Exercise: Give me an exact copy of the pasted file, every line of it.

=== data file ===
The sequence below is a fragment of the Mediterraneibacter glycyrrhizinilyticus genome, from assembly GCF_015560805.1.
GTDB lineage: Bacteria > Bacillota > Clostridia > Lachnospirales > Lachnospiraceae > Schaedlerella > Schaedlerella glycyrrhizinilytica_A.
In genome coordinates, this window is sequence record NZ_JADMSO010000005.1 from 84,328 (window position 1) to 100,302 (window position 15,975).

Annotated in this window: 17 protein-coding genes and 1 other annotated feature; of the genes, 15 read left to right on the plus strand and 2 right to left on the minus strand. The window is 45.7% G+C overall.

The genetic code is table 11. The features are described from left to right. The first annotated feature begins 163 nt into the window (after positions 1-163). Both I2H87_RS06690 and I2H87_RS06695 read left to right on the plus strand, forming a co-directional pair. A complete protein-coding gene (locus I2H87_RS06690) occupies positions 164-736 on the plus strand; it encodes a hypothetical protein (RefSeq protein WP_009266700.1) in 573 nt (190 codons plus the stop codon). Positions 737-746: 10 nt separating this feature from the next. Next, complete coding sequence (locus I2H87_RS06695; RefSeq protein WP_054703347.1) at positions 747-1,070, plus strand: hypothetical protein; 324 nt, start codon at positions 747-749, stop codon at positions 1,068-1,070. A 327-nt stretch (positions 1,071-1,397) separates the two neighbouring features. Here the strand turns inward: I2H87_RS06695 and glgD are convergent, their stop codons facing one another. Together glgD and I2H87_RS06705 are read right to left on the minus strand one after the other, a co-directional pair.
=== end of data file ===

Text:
The sequence below is a fragment of the Mediterraneibacter glycyrrhizinilyticus genome, from assembly GCF_015560805.1.
GTDB lineage: Bacteria > Bacillota > Clostridia > Lachnospirales > Lachnospiraceae > Schaedlerella > Schaedlerella glycyrrhizinilytica_A.
In genome coordinates, this window is sequence record NZ_JADMSO010000005.1 from 84,328 (window position 1) to 100,302 (window position 15,975).

Annotated in this window: 17 protein-coding genes and 1 other annotated feature; of the genes, 15 read left to right on the plus strand and 2 right to left on the minus strand. The window is 45.7% G+C overall.

The genetic code is table 11. The features are described from left to right. The first annotated feature begins 163 nt into the window (after positions 1-163). Both I2H87_RS06690 and I2H87_RS06695 read left to right on the plus strand, forming a co-directional pair. A complete protein-coding gene (locus I2H87_RS06690) occupies positions 164-736 on the plus strand; it encodes a hypothetical protein (RefSeq protein WP_009266700.1) in 573 nt (190 codons plus the stop codon). Positions 737-746: 10 nt separating this feature from the next. Next, complete coding sequence (locus I2H87_RS06695; RefSeq protein WP_054703347.1) at positions 747-1,070, plus strand: hypothetical protein; 324 nt, start codon at positions 747-749, stop codon at positions 1,068-1,070. A 327-nt stretch (positions 1,071-1,397) separates the two neighbouring features. Here the strand turns inward: I2H87_RS06695 and glgD are convergent, their stop codons facing one another. Together glgD and I2H87_RS06705 are read right to left on the minus strand one after the other, a co-directional pair.